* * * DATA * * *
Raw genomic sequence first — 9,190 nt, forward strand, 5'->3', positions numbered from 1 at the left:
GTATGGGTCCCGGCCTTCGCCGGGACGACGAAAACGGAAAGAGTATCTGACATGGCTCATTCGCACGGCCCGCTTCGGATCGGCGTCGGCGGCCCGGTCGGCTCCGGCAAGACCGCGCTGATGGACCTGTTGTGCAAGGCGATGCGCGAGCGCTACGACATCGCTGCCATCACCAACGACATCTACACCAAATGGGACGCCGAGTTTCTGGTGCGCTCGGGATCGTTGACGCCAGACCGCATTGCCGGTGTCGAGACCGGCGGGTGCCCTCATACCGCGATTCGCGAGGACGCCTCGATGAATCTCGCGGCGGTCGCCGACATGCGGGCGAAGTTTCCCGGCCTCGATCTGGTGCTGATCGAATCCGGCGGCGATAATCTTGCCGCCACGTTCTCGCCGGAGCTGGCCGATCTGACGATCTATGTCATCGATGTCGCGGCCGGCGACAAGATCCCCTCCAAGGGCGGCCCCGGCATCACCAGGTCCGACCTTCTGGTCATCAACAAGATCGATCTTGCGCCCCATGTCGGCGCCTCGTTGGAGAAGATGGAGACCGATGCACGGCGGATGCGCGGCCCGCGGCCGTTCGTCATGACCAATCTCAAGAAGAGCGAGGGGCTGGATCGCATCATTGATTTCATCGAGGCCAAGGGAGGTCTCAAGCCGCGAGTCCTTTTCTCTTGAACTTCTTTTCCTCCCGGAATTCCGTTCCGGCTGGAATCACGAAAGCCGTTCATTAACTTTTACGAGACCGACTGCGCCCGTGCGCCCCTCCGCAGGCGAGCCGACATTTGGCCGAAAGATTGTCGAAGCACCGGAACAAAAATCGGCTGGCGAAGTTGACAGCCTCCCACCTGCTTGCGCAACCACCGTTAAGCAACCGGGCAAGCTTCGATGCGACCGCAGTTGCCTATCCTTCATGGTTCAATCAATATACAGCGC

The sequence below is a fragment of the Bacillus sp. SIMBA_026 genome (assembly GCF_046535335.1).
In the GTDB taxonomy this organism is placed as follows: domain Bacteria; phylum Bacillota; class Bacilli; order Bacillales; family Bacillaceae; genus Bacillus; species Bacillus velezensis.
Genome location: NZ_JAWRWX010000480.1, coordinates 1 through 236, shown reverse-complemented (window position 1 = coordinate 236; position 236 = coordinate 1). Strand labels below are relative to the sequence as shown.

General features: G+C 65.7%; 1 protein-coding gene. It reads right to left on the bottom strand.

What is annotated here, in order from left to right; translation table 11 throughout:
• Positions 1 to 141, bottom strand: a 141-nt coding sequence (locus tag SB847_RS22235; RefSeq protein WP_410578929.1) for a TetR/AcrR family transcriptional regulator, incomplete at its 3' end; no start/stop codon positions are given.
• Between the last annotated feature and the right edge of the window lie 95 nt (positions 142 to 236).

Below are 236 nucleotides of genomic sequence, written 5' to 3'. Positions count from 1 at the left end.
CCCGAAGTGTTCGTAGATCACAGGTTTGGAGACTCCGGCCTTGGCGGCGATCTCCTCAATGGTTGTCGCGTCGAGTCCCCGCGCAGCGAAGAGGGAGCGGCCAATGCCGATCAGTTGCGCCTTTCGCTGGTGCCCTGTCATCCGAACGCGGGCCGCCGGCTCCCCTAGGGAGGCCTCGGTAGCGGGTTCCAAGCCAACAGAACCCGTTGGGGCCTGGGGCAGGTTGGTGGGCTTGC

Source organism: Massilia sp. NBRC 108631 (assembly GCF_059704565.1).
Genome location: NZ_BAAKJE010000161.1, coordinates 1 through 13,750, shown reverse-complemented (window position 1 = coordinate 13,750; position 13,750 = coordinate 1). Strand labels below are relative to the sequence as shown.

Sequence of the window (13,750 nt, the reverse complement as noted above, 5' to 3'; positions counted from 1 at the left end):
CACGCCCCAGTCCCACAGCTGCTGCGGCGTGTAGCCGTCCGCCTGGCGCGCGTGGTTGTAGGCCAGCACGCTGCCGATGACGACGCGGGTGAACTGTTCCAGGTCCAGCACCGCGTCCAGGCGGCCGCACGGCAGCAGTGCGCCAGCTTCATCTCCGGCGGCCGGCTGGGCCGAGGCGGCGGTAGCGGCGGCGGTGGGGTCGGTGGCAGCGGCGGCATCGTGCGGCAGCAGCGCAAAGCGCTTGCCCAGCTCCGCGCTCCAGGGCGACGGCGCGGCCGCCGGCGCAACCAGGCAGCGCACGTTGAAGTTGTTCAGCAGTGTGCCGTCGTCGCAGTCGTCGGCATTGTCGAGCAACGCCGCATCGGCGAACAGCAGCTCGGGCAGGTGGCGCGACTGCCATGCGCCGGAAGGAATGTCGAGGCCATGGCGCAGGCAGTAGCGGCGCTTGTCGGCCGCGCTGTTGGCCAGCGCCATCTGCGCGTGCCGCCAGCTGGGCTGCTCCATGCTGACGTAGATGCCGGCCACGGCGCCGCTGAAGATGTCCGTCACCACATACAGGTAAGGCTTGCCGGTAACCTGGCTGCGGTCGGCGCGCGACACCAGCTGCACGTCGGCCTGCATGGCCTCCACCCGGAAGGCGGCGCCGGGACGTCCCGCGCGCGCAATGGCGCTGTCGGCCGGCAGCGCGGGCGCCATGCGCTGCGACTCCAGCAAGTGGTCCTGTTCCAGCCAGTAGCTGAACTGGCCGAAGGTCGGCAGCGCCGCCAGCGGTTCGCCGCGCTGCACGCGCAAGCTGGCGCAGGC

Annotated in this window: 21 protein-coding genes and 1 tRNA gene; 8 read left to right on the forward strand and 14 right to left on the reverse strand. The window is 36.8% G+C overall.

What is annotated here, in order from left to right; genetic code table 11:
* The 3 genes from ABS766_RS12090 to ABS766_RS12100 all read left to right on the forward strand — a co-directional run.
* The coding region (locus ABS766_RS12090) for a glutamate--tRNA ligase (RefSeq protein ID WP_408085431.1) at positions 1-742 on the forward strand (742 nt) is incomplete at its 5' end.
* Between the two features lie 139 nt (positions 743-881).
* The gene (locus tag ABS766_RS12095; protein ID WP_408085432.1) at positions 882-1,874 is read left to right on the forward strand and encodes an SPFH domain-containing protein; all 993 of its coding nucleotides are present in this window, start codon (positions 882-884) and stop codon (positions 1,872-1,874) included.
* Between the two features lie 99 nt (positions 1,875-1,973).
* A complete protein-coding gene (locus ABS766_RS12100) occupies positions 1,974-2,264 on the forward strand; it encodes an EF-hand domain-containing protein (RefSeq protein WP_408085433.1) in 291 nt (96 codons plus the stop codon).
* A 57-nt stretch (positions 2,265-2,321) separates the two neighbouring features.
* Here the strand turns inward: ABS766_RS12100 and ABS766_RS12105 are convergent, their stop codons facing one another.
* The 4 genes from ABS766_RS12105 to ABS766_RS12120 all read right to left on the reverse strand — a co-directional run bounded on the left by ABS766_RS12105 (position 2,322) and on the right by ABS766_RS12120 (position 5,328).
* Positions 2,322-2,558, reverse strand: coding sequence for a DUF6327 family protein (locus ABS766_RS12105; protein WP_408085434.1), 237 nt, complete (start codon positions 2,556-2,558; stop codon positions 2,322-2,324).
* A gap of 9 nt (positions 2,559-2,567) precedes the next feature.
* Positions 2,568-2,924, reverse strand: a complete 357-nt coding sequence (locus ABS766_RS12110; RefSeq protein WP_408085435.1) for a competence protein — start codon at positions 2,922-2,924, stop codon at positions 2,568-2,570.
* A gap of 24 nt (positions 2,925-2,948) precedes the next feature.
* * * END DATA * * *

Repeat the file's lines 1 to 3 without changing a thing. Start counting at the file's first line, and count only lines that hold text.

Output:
Raw genomic sequence first — 9,190 nt, forward strand, 5'->3', positions numbered from 1 at the left:
GTATGGGTCCCGGCCTTCGCCGGGACGACGAAAACGGAAAGAGTATCTGACATGGCTCATTCGCACGGCCCGCTTCGGATCGGCGTCGGCGGCCCGGTCGGCTCCGGCAAGACCGCGCTGATGGACCTGTTGTGCAAGGCGATGCGCGAGCGCTACGACATCGCTGCCATCACCAACGACATCTACACCAAATGGGACGCCGAGTTTCTGGTGCGCTCGGGATCGTTGACGCCAGACCGCATTGCCGGTGTCGAGACCGGCGGGTGCCCTCATACCGCGATTCGCGAGGACGCCTCGATGAATCTCGCGGCGGTCGCCGACATGCGGGCGAAGTTTCCCGGCCTCGATCTGGTGCTGATCGAATCCGGCGGCGATAATCTTGCCGCCACGTTCTCGCCGGAGCTGGCCGATCTGACGATCTATGTCATCGATGTCGCGGCCGGCGACAAGATCCCCTCCAAGGGCGGCCCCGGCATCACCAGGTCCGACCTTCTGGTCATCAACAAGATCGATCTTGCGCCCCATGTCGGCGCCTCGTTGGAGAAGATGGAGACCGATGCACGGCGGATGCGCGGCCCGCGGCCGTTCGTCATGACCAATCTCAAGAAGAGCGAGGGGCTGGATCGCATCATTGATTTCATCGAGGCCAAGGGAGGTCTCAAGCCGCGAGTCCTTTTCTCTTGAACTTCTTTTCCTCCCGGAATTCCGTTCCGGCTGGAATCACGAAAGCCGTTCATTAACTTTTACGAGACCGACTGCGCCCGTGCGCCCCTCCGCAGGCGAGCCGACATTTGGCCGAAAGATTGTCGAAGCACCGGAACAAAAATCGGCTGGCGAAGTTGACAGCCTCCCACCTGCTTGCGCAACCACCGTTAAGCAACCGGGCAAGCTTCGATGCGACCGCAGTTGCCTATCCTTCATGGTTCAATCAATATACAGCGC

The sequence below is a fragment of the Bacillus sp. SIMBA_026 genome (assembly GCF_046535335.1).